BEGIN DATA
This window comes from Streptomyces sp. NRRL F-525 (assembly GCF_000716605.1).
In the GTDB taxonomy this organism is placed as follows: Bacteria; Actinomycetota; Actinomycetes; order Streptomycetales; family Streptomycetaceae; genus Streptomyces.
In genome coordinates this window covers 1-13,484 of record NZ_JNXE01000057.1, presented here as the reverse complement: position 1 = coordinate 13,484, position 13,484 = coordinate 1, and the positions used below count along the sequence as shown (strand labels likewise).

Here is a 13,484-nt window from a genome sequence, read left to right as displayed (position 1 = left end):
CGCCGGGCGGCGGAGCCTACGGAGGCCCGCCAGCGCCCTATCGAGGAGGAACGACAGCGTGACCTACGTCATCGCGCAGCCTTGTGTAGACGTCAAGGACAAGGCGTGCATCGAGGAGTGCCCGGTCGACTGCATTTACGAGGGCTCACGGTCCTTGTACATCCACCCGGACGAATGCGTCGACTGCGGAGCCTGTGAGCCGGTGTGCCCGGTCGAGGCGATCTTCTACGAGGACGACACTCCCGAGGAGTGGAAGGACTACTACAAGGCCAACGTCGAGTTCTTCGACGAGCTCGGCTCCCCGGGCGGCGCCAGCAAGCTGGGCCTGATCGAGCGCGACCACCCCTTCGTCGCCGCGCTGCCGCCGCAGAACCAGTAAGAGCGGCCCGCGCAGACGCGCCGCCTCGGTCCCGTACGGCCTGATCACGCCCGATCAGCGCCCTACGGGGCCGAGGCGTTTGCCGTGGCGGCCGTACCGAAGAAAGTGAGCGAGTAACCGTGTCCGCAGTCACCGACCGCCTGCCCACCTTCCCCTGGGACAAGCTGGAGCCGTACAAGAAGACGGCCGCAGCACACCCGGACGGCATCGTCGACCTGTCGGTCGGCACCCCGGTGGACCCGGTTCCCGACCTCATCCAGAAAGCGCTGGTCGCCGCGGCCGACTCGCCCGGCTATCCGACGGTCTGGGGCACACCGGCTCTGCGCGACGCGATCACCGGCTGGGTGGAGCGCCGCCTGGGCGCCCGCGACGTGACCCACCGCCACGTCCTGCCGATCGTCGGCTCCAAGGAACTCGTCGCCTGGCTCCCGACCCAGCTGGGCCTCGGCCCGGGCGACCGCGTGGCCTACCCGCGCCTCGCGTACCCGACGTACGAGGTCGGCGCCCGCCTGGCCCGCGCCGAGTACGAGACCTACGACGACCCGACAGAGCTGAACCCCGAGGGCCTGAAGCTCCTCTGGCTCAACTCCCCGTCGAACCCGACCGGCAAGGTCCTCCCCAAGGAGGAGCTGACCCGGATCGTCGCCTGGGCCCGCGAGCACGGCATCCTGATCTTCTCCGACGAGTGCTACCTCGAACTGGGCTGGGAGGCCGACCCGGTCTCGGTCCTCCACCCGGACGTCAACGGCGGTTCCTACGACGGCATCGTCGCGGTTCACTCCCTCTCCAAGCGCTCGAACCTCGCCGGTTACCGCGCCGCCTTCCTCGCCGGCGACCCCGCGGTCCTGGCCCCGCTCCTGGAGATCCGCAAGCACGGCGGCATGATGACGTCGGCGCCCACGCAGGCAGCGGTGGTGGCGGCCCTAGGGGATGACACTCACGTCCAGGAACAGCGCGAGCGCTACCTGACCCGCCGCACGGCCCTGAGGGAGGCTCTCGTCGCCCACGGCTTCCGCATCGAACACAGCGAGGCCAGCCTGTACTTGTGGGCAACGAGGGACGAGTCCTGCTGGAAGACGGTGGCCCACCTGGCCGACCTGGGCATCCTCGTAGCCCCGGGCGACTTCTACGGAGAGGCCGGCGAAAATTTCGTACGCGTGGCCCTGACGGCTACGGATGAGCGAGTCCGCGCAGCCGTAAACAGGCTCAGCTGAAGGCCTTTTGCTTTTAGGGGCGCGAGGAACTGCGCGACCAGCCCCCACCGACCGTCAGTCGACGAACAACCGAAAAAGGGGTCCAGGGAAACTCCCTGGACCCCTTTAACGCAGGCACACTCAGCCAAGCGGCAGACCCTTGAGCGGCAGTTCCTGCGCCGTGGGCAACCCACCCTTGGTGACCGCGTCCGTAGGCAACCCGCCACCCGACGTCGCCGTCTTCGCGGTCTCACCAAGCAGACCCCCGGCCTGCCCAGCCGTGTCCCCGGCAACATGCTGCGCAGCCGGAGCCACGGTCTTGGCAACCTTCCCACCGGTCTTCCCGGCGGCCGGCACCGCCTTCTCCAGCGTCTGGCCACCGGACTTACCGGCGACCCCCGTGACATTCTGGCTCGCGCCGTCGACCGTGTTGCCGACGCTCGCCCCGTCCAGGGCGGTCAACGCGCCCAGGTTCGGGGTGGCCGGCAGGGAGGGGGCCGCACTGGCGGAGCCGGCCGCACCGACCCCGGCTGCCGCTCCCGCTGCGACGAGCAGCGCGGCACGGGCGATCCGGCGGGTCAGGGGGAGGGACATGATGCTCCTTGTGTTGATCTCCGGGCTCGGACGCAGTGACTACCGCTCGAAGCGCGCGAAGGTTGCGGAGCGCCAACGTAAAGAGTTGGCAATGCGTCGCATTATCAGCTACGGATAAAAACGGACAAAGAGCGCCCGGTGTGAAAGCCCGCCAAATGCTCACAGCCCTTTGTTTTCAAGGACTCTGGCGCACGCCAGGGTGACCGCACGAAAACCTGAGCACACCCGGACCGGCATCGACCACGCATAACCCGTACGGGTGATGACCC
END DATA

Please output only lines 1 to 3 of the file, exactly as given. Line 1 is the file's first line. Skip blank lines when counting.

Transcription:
This window comes from Streptomyces sp. NRRL F-525 (assembly GCF_000716605.1).
In the GTDB taxonomy this organism is placed as follows: Bacteria; Actinomycetota; Actinomycetes; order Streptomycetales; family Streptomycetaceae; genus Streptomyces.
In genome coordinates this window covers 1-13,484 of record NZ_JNXE01000057.1, presented here as the reverse complement: position 1 = coordinate 13,484, position 13,484 = coordinate 1, and the positions used below count along the sequence as shown (strand labels likewise).